Memphis-based biopharmaceutical company GTx Inc. on Tuesday, May 8, reported an $11.1 million net loss for the first quarter, compared to a net loss of $2.6 million for the same period in 2011.
(Daily News File Photo)
Revenue for the quarter ended March 31 was $1.8 million compared to $9.3 million for the same period in 2011.
Q1 revenue consisted of net sales of Fareston, a drug approved for the treatment of metastatic breast cancer in postmenopausal women.
Q1 2011 revenue included Fareston net sales of $1.2 million and $8.1 million in collaboration revenue resulting from the termination of the company’s license and collaboration agreement with Ipsen Biopharm Ltd.
Research and development expenses – the company’s main focus – for Q1 totaled $9.8 million, compared to $7.3 million for the same period in 2011. General and administrative expenses for Q1 totaled $2.8 million, compared to $4.7 million for the same period in 2011.
As of the end of Q1, GTx had cash, cash equivalents and short-term investments of $64 million.
GTx Tuesday also said the Food and Drug Administration removed its full clinical hold on the company’s Investigational New Drug application for Capesaris – a drug for secondary hormonal therapy of advanced prostate cancer – following the FDA’s review of the company’s complete response and its new Phase II clinical protocol.
During the third quarter, GTx plans to start an open-label clinical study of 75 men with metastatic castration-resistant prostate cancer to test three lower doses of Capesaris in three groups consisting of 25 patients each.
The Phase II study is designed to assess the drug’s effect on serum prostate specific antigen response and prostate cancer progression.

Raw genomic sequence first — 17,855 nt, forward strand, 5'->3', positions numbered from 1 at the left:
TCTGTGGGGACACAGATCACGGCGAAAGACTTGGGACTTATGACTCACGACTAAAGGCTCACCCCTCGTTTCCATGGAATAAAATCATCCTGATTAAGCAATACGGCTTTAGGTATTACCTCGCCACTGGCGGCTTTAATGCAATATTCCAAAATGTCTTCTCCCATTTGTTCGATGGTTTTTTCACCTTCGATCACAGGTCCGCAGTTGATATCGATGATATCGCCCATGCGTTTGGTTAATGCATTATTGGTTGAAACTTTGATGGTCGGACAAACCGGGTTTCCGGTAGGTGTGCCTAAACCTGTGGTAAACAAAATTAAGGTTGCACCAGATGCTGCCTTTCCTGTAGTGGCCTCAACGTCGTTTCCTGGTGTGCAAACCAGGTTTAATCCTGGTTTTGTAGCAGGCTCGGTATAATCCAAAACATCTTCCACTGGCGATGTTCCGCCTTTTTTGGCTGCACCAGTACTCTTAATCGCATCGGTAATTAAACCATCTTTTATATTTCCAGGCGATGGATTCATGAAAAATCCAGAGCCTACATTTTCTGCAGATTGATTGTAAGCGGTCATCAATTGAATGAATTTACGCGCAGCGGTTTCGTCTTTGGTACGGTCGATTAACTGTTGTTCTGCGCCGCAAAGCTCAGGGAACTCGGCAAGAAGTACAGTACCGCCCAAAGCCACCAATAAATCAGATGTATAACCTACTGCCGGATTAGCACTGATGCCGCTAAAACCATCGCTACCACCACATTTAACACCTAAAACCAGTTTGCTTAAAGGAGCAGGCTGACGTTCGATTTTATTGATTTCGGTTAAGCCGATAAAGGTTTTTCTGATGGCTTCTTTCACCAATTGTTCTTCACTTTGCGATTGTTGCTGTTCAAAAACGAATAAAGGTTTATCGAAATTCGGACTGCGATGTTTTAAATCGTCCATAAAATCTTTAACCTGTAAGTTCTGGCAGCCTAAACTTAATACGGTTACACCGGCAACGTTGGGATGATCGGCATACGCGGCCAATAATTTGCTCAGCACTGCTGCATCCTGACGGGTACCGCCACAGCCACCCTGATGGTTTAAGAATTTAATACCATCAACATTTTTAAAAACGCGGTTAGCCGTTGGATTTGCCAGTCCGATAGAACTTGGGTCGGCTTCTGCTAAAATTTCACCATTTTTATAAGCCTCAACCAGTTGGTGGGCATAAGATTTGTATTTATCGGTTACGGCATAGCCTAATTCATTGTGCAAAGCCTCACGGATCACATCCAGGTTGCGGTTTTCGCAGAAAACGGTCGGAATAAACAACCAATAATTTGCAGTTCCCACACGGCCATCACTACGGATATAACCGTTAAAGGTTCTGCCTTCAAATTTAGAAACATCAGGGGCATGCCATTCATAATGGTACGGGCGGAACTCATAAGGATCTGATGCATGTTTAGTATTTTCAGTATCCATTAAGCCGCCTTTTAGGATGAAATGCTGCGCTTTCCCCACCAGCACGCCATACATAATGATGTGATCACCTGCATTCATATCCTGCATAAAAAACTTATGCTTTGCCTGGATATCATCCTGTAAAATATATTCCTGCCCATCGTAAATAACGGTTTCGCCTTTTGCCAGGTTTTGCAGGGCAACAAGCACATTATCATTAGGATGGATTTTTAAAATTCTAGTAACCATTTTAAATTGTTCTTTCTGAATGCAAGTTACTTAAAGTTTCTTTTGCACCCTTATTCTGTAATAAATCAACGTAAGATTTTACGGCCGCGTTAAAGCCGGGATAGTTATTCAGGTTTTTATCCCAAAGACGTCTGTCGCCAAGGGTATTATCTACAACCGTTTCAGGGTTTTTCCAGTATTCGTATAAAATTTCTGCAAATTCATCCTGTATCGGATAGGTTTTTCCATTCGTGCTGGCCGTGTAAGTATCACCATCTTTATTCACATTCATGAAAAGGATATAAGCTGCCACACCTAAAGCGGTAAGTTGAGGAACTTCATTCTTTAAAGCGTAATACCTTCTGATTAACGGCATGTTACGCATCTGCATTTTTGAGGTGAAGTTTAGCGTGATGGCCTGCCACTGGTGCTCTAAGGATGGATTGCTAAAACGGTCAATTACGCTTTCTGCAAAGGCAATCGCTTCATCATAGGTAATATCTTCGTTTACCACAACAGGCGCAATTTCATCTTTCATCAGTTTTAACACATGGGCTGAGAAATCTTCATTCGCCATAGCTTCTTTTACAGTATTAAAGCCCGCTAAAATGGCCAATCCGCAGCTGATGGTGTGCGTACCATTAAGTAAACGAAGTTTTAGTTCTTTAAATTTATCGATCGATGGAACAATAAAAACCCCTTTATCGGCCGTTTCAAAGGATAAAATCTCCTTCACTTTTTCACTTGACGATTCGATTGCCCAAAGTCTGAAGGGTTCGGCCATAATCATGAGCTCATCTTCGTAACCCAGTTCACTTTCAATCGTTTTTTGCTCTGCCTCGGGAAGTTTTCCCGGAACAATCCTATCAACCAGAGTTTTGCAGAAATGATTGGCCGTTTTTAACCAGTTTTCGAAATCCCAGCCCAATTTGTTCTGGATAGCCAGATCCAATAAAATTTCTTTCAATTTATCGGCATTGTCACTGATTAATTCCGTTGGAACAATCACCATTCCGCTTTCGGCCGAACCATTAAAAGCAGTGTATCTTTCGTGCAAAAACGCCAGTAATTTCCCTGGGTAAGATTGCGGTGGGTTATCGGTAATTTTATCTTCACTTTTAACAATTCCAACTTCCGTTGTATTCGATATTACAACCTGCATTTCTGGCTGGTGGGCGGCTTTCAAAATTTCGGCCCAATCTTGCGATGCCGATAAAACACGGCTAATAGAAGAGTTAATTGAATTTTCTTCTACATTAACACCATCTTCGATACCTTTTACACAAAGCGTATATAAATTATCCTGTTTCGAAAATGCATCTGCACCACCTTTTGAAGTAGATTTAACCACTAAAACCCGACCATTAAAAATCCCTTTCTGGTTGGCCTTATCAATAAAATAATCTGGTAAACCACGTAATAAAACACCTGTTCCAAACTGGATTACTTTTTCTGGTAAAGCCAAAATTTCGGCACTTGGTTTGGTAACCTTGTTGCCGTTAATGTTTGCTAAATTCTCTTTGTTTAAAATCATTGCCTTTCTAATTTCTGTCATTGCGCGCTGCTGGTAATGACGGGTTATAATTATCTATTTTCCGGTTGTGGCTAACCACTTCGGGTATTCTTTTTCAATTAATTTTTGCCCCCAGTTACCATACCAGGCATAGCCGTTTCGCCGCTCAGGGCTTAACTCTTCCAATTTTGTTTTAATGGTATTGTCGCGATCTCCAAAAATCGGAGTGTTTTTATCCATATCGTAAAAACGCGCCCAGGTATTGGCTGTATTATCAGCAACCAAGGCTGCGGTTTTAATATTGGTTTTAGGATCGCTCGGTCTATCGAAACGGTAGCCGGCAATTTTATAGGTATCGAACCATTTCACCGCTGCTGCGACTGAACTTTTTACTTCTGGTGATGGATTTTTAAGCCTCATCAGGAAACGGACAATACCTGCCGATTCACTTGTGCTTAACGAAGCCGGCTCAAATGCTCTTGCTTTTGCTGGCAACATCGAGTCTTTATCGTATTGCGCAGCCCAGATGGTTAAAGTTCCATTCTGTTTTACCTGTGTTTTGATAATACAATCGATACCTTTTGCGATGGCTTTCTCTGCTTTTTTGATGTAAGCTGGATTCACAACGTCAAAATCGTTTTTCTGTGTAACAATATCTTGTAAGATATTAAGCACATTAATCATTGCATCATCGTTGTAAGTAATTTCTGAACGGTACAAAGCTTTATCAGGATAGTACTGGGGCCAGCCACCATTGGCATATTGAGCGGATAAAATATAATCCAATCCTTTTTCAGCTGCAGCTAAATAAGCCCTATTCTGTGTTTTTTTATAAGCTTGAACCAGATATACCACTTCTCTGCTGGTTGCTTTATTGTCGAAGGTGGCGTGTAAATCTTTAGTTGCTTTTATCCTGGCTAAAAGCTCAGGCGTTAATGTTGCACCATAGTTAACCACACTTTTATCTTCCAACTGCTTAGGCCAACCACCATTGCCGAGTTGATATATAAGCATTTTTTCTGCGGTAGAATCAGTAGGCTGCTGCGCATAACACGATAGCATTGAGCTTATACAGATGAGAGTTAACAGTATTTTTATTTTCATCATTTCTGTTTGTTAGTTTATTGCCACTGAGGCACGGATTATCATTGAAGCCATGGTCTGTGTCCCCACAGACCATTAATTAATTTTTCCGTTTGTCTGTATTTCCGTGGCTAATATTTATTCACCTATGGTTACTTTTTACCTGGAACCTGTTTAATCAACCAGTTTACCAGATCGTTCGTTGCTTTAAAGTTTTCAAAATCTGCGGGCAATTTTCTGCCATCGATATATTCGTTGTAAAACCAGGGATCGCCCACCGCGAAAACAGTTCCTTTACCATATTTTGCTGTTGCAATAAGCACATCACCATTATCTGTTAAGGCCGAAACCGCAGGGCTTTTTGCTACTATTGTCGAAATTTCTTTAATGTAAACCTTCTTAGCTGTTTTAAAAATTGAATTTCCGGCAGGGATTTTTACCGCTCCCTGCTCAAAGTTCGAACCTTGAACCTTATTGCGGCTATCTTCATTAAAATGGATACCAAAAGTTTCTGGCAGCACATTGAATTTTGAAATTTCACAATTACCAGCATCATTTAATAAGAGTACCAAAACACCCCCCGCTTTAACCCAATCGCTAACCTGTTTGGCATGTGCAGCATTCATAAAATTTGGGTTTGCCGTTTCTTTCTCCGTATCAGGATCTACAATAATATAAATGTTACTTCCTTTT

The study is also designed to provide confirmation of the mechanism of drug action for Capesaris on lowering serum-free testosterone levels by increasing serum SHBG.
The safety and tolerability of lower doses of Capesaris will also be evaluated in these subjects.
“Our team successfully addressed FDA’s concerns about Capesaris, and we expect to initiate our Phase II clinical study of Capesaris as secondary hormonal therapy in men with metastatic castration resistant prostate cancer during the third quarter,” Dr. Mitchell S. Steiner, CEO of GTx, said in a statement. “We believe Capesaris can provide a unique treatment for a large number of men who are failing their primary hormonal treatment for advanced prostate cancer.”
Looking at Enobosarm – a drug for the prevention and treatment of muscle wasting in patients with advanced non-small cell lung cancer – GTx is currently enrolling subjects in two pivotal Phase III clinical trials involving patients with advanced non-small cell lung cancer.
After a pre-specified safety review in subjects currently enrolled in the two studies, the independent Data Safety Monitoring Board determined that the studies can continue as planned.
These international studies are being conducted in clinical sites in the United States, Europe and South America.
In each of the placebo-controlled, double-blind clinical trials, 300 patients with Stage III or IV non-small cell lung cancer are being randomized to oral daily doses of placebo or enobosarm as they begin first-line chemotherapy.
The studies are evaluating the effect of enobosarm versus placebo on maintaining or improving total muscle and improving physical function.
GTx expects data from the Phase III clinical studies during the first half of 2013.